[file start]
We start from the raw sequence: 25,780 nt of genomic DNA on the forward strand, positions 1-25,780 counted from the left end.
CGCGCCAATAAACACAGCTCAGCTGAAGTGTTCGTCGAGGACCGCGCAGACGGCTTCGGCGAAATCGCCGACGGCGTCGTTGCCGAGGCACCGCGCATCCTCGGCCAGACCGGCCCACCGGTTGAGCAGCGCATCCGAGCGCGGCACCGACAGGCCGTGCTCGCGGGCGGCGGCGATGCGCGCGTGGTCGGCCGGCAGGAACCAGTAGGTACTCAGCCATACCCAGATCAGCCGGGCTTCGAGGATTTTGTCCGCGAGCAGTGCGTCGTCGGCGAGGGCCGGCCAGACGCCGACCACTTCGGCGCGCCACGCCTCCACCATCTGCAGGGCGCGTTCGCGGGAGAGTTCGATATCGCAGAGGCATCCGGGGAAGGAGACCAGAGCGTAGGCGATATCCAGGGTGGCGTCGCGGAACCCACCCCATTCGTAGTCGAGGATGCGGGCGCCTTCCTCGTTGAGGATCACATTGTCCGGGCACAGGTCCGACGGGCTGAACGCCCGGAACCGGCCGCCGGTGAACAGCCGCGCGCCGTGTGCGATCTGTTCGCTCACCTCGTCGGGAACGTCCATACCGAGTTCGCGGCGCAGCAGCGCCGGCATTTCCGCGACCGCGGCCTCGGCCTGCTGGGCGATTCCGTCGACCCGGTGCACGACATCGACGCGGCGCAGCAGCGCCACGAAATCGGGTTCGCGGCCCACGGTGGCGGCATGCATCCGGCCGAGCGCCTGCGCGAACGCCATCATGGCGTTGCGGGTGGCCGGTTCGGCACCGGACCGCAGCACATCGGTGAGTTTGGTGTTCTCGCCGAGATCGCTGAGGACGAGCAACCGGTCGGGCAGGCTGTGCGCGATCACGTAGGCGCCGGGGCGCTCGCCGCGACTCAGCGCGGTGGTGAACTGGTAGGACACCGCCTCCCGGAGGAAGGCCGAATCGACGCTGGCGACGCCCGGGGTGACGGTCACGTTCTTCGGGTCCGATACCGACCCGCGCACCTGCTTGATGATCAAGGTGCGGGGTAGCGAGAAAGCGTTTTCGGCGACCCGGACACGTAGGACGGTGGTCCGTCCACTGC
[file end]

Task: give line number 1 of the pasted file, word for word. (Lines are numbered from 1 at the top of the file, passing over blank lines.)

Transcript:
We start from the raw sequence: 25,780 nt of genomic DNA on the forward strand, positions 1-25,780 counted from the left end.